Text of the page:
Today 26,000 lucky people call the UNESCO-protected Noto home, referring to it as “the garden of stone,” its flowers the many churches, noble palaces and residences of ancient aristocrats. We saw teenagers chasing each other on church steps, school kids congregating for an environmental event and jubilados (reminiscing about Garibaldi?) on streets mercifully free of chain stores.
N.B. In-town and nearby Attractions will Keep You Smiling
Though reluctant to leave the comforts of the palazzo, Prince Magellan and I were won over by Noto and the surrounding countryside.
Flaneuring the streets, we wandered into a handful of the fifty churches, saw a good Picasso exhibition, had a look at the public wing of the Nicolaci Palace and ate a superb dinner at Crocifisso.
One night we went to a local concert for UNICEF Italy and listened to Orchestra di Chitarre, unlike the parents of this group of junior-high kids on guitars, who, this being Italy, chatted amiably throughout the performance. Afterwards we amused ourselves watching six teenage boys celebrating one of their birthdays with much pizza, Prosecco and birthday cake at Esperria. Before our pizza arrived, I went to the ladies’ room. Opening the door I startled one of the boys giving “it” a shake. Laughing so hard Prosecco spurted out their noses, they couldn’t stop looking our way and joking about what may have gone on between their red-faced buddy and me, Mrs.-Robinson-in-Noto in their eyes.
Less than an hour’s drive away, there’s so much to see.
N.B. Noto means known, known for enchanting anyone who visits
Remember Caffè Sicilia (it alone is reason enough to visit too) from a previous blog?
The reply I received after sending that blog to the caffè’s owner reveals the genuine spirit of Noto:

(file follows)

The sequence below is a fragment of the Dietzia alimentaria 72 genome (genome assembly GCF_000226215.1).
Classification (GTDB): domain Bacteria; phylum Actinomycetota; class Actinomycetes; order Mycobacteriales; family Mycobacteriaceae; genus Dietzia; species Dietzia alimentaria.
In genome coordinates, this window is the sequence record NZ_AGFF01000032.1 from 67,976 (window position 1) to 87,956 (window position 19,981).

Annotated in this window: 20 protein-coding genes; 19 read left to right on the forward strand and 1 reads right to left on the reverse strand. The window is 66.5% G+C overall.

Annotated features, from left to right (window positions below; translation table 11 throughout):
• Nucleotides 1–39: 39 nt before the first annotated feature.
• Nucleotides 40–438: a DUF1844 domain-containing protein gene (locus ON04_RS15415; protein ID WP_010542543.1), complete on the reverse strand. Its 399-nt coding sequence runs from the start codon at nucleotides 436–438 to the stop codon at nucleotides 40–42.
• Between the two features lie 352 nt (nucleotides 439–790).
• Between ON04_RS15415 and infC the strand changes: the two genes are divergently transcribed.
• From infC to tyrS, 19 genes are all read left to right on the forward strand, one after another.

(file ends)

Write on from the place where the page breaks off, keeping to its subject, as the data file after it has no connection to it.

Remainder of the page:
tanks a lot fort the report of your visit at Caffè Sicilia. Tanks a lot for you so deep words and for your sensational touch and thought.I’ll save on my computer to store as a memorable comment to our way to live at caffè Sicilia.
With my best regards
Here’s Seven Rooms Villadorata’s website.
A YouTube on the reconstruction of Cattedral of San Nicolò and the frescoes.
Idyllic is all I can say..
Sounds like a dream destination.
I love the look on Prince Magellan’s face…
I must say; I don’t think I’ve ever seen that look on his face before!!
Thank you for the grand tour of a truly spectacular spot.
There’s not much pressure when you’re the Prince in a municipality of two!
What a sumptuous post – everything bathed in that soft Sicilian sunlight looks so enchanting! As always, the combination of your artistic words and photography is something to be savored. Thanks for sharing!
TY so very much Myra. I meant to include in the post that The Noto Cathedral is dedicated to you—St Mira (Myra). Did you see today in the NYT travel section that Sicly was named one of the 52 places to go in 2020? A new wave of green tourism, a new winery from the Tasca d’Almerita wine family who have converted a derelict farmhouse into a winery on the lower slopes of Etna and a Food Heritage Association launched by same family, Historic Trains of Taste—a series of scenic rail excursions partnered with Slow Food Sicily, Uncovr Travel—a small-group tour operator (up to eight guests) specializing in Sicily, and electric-car tours to local food producers…